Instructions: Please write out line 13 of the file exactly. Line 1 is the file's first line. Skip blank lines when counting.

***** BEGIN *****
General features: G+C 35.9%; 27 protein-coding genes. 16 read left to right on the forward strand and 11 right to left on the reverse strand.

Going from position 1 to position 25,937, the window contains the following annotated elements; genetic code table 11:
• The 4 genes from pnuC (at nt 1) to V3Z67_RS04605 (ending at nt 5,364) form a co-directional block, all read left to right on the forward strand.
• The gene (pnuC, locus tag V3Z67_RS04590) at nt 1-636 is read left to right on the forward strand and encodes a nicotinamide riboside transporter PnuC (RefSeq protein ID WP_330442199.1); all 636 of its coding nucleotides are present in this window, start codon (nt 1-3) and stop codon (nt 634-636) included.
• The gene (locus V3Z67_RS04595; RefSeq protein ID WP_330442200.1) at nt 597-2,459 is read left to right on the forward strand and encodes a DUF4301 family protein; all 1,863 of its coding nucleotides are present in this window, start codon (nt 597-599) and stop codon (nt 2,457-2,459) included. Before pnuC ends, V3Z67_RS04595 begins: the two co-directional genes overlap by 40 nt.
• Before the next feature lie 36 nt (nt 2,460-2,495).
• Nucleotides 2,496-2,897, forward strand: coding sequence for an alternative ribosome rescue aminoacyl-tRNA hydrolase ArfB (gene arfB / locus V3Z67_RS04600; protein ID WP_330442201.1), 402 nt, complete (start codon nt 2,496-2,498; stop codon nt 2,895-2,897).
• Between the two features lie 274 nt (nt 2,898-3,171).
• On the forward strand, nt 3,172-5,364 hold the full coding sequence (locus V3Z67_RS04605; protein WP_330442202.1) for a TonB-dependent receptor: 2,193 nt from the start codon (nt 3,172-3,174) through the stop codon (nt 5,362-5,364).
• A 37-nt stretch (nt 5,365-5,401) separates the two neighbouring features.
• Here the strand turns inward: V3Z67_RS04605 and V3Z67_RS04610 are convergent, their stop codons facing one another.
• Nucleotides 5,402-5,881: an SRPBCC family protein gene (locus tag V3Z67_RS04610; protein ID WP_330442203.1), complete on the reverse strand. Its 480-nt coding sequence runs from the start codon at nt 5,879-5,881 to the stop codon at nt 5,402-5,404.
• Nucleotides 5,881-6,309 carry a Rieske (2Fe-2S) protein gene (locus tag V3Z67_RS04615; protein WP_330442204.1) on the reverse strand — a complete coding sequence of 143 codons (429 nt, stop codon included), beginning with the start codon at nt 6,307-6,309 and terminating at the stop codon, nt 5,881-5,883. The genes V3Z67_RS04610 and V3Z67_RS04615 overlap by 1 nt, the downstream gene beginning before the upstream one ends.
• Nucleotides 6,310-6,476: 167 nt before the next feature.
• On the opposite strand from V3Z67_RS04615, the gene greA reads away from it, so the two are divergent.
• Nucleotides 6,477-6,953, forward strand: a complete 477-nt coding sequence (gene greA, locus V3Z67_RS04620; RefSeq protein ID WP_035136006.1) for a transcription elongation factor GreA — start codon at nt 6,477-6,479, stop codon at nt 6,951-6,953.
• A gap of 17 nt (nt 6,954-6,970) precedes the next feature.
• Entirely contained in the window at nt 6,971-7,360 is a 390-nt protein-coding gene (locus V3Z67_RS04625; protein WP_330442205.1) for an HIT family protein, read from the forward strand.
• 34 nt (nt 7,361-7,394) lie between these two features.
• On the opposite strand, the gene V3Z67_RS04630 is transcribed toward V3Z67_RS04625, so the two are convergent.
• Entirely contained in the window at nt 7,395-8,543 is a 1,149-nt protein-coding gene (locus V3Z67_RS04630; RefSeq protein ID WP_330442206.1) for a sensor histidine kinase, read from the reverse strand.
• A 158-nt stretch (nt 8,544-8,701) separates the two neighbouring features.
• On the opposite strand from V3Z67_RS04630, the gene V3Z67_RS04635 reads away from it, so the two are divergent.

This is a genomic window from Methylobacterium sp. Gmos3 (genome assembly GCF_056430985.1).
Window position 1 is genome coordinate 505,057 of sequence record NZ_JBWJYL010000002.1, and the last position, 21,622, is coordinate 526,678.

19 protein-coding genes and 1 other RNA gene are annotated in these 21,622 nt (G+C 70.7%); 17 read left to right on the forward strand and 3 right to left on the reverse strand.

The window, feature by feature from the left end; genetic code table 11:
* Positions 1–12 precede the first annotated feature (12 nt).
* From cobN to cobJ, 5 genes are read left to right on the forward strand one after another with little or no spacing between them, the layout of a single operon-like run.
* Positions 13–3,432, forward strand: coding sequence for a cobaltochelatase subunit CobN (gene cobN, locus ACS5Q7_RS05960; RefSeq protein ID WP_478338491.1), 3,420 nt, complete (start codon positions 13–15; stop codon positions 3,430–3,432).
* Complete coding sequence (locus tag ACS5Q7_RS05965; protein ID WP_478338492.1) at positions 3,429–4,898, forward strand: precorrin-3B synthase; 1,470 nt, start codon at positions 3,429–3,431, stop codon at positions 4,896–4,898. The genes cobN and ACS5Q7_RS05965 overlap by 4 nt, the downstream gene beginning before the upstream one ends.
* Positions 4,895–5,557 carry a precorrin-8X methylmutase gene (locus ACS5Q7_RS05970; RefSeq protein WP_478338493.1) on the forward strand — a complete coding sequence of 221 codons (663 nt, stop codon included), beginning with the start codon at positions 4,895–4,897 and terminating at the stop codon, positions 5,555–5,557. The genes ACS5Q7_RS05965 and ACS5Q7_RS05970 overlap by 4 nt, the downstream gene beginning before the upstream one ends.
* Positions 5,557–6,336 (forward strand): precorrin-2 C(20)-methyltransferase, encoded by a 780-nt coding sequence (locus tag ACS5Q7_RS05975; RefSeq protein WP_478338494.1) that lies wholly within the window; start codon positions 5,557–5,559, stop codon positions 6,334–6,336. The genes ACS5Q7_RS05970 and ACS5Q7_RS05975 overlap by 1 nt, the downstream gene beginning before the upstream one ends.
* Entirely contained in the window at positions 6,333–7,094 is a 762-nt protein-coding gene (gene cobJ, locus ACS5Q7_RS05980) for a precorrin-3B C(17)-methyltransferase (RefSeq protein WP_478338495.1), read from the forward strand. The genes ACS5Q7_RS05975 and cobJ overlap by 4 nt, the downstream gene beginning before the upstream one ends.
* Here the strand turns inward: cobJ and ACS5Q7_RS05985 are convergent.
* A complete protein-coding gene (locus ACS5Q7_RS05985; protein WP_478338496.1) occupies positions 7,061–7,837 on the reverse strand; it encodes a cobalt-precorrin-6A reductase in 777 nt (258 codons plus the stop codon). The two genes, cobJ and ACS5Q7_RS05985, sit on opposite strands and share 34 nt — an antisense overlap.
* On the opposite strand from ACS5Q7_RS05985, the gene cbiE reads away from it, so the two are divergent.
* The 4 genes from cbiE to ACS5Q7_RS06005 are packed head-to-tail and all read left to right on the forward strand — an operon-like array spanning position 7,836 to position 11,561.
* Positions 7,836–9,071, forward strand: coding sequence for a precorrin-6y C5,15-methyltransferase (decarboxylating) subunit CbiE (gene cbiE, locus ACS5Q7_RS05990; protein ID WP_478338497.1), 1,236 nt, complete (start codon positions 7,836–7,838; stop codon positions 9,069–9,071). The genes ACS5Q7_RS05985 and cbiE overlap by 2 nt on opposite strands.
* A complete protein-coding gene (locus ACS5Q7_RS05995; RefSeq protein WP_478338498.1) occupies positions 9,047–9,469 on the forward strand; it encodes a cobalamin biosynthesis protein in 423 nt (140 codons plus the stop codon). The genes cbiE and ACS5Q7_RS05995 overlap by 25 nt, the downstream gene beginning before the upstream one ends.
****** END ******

• Nucleotides 5,881-6,309 carry a Rieske (2Fe-2S) protein gene (locus tag V3Z67_RS04615; protein WP_330442204.1) on the reverse strand — a complete coding sequence of 143 codons (429 nt, stop codon included), beginning with the start codon at nt 6,307-6,309 and terminating at the stop codon, nt 5,881-5,883. The genes V3Z67_RS04610 and V3Z67_RS04615 overlap by 1 nt, the downstream gene beginning before the upstream one ends.